The second issue Paul raises is one of festal observances: "Some judge one day to be better than another, while others judge all days to be alike. Let all be fully convinced in their own minds." In other words, if you think it's right to observe Jewish festivals, go for it. If not, that's fine, too. You can be a follower of Jesus and go to services on Yom Kippur, and you can be a follower of Jesus without ever noticing when Easter is.

How many people or congregations or denominations define faithfulness according to their own strict custom? If you're a real Christian, you won't drink. If you're a real Christian, you won't miss church on Sundays or Wednesdays. If you're a real Christian, you won't sing secular Christmas music or write "x-mas" instead of "Christmas." If you're a real Christian, you won't say "alleluia!" during Lent. If you're a real Christian, you won't permit your children to be rebellious or your wife to speak out in public. If you're a real Christian, you won't have lunch appointments with other women unless your wife is present. You know what? It's possible to follow Jesus and never drink a sip of alcohol, and it's possible to follow Jesus and have a glass of wine every night. It's possible to follow Jesus and have a strict, literal interpretation of scripture, and it's also possible to follow Jesus and believe that almost every word in the Bible is metaphor. It's possible to be a faithful Christian and faithful reader of the Bible and believe that same-sex marriage is forbidden, and it's possible to be a faithful Christian and a faithful reader of the Bible and believe that same-sex marriage is God's will.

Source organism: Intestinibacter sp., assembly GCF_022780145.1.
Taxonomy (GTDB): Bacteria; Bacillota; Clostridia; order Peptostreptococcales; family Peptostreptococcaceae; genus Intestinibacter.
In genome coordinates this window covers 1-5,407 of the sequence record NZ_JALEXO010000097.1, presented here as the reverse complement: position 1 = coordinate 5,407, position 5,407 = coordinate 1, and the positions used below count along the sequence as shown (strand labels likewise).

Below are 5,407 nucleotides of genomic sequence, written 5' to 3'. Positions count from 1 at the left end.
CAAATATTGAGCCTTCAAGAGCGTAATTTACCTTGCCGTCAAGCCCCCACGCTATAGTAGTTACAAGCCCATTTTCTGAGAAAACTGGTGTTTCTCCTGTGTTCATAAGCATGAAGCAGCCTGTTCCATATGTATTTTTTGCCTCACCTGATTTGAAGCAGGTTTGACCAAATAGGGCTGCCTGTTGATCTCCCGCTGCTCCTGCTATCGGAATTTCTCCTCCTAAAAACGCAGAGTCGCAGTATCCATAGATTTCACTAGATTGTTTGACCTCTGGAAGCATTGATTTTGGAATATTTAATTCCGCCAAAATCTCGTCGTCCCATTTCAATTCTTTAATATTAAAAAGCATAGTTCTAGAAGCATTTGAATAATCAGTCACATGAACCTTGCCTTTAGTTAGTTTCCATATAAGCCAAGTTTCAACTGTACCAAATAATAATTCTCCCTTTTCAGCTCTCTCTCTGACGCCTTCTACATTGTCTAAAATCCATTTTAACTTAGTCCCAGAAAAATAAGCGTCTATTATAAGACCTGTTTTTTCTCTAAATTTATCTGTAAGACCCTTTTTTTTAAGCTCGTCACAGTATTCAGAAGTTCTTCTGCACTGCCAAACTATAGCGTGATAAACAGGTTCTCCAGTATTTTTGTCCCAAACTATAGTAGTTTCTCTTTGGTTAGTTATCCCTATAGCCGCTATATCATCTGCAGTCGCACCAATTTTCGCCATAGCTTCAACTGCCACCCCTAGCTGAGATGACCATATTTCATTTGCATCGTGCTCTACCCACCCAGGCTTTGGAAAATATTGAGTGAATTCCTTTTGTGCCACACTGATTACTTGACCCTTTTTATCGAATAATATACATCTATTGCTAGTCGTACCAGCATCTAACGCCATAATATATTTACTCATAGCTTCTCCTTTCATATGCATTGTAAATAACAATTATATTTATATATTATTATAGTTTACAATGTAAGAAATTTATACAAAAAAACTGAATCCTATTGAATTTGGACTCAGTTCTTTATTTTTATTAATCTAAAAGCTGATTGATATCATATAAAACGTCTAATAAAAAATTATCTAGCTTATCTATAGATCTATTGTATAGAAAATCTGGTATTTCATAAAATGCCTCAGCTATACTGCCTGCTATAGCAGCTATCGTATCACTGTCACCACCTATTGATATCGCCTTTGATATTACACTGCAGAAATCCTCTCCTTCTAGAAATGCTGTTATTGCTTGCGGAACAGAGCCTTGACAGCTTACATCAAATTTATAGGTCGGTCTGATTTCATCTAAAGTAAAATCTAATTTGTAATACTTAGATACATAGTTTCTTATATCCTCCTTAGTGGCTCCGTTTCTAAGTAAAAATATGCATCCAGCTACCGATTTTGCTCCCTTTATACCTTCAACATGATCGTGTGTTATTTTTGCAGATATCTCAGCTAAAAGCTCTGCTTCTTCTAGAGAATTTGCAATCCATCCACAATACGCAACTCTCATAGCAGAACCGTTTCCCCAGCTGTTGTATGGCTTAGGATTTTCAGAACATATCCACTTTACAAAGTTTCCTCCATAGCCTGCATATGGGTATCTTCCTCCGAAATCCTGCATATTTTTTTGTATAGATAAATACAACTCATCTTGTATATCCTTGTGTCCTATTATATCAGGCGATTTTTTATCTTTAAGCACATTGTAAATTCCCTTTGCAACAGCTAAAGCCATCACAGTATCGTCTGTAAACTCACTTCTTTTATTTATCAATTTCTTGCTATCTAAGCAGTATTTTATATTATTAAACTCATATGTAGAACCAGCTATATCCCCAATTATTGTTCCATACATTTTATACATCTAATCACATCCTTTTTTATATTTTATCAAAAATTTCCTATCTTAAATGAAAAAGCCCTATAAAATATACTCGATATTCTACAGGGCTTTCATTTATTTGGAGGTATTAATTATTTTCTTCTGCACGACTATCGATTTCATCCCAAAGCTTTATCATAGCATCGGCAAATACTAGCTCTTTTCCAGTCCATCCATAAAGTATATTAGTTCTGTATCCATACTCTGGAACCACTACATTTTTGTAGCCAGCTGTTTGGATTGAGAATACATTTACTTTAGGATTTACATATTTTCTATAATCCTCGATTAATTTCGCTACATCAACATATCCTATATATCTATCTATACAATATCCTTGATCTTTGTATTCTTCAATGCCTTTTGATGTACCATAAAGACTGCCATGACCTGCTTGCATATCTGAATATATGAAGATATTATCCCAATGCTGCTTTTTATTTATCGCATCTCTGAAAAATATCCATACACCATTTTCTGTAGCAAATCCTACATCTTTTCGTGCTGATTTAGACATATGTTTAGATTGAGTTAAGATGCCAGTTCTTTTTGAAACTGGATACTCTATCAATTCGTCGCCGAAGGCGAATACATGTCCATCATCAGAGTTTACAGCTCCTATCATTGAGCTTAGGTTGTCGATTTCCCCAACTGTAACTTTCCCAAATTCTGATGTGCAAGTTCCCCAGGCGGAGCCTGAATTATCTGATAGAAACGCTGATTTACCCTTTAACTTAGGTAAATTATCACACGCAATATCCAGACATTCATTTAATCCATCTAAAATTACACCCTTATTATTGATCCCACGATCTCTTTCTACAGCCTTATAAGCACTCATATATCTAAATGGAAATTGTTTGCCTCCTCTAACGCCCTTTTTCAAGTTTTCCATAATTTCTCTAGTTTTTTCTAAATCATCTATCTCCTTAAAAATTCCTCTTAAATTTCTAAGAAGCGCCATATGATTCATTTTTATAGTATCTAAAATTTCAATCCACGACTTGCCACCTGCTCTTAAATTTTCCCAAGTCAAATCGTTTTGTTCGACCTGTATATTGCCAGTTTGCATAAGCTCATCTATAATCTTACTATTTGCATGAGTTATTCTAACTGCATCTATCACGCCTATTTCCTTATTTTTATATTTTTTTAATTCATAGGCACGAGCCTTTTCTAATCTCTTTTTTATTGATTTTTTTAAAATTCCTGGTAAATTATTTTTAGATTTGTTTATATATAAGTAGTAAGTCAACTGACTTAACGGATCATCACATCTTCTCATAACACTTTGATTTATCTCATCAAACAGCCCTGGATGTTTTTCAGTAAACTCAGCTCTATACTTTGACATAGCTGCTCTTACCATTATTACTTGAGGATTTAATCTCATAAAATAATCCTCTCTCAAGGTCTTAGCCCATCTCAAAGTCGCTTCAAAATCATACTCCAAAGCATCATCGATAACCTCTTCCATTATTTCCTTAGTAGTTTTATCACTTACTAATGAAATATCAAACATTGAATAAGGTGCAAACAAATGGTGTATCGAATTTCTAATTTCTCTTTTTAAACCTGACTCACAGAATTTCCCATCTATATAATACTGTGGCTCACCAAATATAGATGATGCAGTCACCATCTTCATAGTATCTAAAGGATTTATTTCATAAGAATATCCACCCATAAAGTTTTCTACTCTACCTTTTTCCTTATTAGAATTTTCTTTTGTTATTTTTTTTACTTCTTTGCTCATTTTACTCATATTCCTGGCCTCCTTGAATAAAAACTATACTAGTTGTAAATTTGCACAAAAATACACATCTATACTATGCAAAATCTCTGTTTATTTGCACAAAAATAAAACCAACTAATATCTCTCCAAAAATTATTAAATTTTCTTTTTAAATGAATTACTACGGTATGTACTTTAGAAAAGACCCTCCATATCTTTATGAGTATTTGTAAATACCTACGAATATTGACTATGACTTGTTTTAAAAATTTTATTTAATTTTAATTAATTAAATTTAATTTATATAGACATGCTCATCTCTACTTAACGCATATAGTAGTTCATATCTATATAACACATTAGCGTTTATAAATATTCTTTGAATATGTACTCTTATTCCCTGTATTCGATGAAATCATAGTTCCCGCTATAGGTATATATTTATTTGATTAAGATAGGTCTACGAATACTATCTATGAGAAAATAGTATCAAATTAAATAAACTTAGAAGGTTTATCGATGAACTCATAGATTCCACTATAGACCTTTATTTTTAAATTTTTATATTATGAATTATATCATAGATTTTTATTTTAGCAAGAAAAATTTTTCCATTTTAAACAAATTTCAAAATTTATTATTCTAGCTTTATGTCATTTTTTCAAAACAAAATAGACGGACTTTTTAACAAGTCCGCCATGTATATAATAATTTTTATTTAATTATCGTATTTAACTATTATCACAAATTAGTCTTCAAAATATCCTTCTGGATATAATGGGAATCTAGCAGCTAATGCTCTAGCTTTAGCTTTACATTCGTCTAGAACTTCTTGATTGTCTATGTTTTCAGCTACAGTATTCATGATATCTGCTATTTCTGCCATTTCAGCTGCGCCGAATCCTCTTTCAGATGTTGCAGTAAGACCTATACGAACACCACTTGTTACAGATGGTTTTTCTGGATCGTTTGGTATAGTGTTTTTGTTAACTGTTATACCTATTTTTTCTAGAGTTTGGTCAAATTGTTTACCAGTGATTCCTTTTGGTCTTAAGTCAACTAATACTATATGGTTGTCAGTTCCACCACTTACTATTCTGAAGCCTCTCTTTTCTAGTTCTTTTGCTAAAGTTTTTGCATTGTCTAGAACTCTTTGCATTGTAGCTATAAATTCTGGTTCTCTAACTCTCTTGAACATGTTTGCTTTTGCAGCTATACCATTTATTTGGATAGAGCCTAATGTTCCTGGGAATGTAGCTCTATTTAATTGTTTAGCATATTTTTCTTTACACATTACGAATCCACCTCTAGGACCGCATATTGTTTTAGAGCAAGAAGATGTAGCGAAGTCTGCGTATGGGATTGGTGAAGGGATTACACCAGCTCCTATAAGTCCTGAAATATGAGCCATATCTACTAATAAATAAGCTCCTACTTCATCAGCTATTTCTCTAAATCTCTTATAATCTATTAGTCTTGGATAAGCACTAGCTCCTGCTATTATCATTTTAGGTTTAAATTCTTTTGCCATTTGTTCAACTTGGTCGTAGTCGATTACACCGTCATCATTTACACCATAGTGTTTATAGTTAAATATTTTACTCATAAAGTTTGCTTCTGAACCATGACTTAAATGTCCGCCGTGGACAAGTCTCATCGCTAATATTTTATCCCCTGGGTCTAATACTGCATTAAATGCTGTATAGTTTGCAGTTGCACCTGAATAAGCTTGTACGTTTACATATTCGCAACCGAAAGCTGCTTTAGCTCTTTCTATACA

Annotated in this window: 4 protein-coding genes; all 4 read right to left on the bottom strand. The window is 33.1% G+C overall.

When it comes to navigating difficult social and religious issues, keep these words in mind: "Let all be fully convinced in their own minds." As Steve Pankey likes to remind us, adiaphora is one of his favorite words. It means something that is outside the moral law. It means that it's not important enough to split over. It means that you can have your opinion and I can have my opinion and we can both be faithful.

People in our church are as bad at this as anyone. We think it's our job to sucker-punch someone with "weaker" faith because he or she reads the Bible with a narrow mind and classical, evangelical interpretation. We make fun of Baptists, but their churches are growing while ours decline. It's ok that we don't have the same approach on many things, but we'd do well to stop quarreling and start sharing the good news of Jesus with a broken world. I believe that there is no church better positioned to bring the gospel to the contemporary, skeptical, over-secularized world than the Episcopal Church. We are the flexible, faithful, sacramental community of believers who, if we'd just remember to talk more about Jesus and less about ourselves, could evangelize the twenty-first century. Romans 14. Let's keep reading these words until we stop worrying about how much better we are than other "weaker" Christians and start inviting the whole world into the Christian community.